Date Available


Year of Publication


Degree Name

Doctor of Education (EdD)

Document Type

Doctoral Dissertation




Curriculum and Instruction

First Advisor

Dr. Joan Mazur


According to the literature on student achievement, the classroom teacher and effective feedback are two of the most influential factors that affect students’ performance (Hattie and Timperley, 2007). Teacher feedback is an effective and efficient instructional strategy that can bridge the gap between a student’s actual level of understanding and the level required to become independently successful. There are multiple types and levels of feedback that teachers may employ to support students’ work. It is important that a teacher utilizes various levels of feedback, particularly levels that pertain to the task (FT), the process (FP), and student regulation (FR) skills to further student academic progress. The teacher and student interact in a two-way dialogue loop that furthers the student toward writing proficiency. According to Hattie and Timperley (2007) the most effective feedback occurs when students simultaneously receive information e students to use internal assists (FR) and end the loop with another (FT) comment.

This instrumental case study focused on how a group of military-connected 2nd grade students negotiated the various kinds of feedback that were provided to them as part of the Student-Led Conferencing activities in their second-grade writing classes. Among the case research questions, I examined were: What types of feedback are used and for what instructional purposes? How do students respond to and /or use this feedback? What are the implications for Student-Led Conferencing for both the student participants and their teachers who use feedback to guide them in preparing for SLCs? In addition to the second-grade writing teacher, the participants in the study consisted of five military-connected students from a rural area in a southeastern state located adjacent to a large military installation.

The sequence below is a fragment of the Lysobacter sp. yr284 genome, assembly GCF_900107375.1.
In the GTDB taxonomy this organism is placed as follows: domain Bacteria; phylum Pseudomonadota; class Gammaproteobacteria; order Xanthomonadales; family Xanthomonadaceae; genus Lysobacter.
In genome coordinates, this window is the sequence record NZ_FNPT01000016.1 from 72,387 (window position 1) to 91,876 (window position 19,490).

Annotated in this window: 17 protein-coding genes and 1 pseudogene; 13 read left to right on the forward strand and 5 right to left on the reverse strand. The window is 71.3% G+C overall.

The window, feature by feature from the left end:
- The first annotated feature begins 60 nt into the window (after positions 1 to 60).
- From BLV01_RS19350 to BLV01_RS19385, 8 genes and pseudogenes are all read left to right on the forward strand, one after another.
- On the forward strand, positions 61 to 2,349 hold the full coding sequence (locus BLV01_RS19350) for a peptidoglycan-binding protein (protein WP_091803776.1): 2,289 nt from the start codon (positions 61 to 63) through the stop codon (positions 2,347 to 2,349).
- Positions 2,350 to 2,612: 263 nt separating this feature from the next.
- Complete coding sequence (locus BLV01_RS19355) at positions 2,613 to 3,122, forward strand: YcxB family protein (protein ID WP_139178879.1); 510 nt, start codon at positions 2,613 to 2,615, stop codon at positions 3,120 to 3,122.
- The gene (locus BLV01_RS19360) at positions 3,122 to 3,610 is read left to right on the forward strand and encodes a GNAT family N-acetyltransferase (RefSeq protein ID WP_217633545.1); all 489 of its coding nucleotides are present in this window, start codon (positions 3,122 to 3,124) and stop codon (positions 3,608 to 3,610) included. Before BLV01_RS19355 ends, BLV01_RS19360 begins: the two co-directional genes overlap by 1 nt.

The results of this study demonstrate the importance of a teacher’s awareness of the different levels of feedback (FT, FP, FR, FS) and when to use each type strategically to support a student's ability to write independently at a proficient level. Findings showed multiple examples of the teacher’s use of the various levels of feedback over different writing content lessons and in various types of interactions with students that improved their SLC products. The case analysis also identified several processes that describe how these young students negotiate feedback. These processes involved collaborating, consulting and conferring within conversations with the teacher and other students.

The implications for the findings from this study inform specific teacher knowledge on the use and effects of feedback on student progress in the Student-Led conferencing context. The results may also be used to provide direction for districts to provide professional development to instruct teachers how to effectively use the four levels of teacher feedback. Strategically deployed feedback fostered student progress and prepared students to share their achievement during a Student-Led Conference.

Digital Object Identifier (DOI)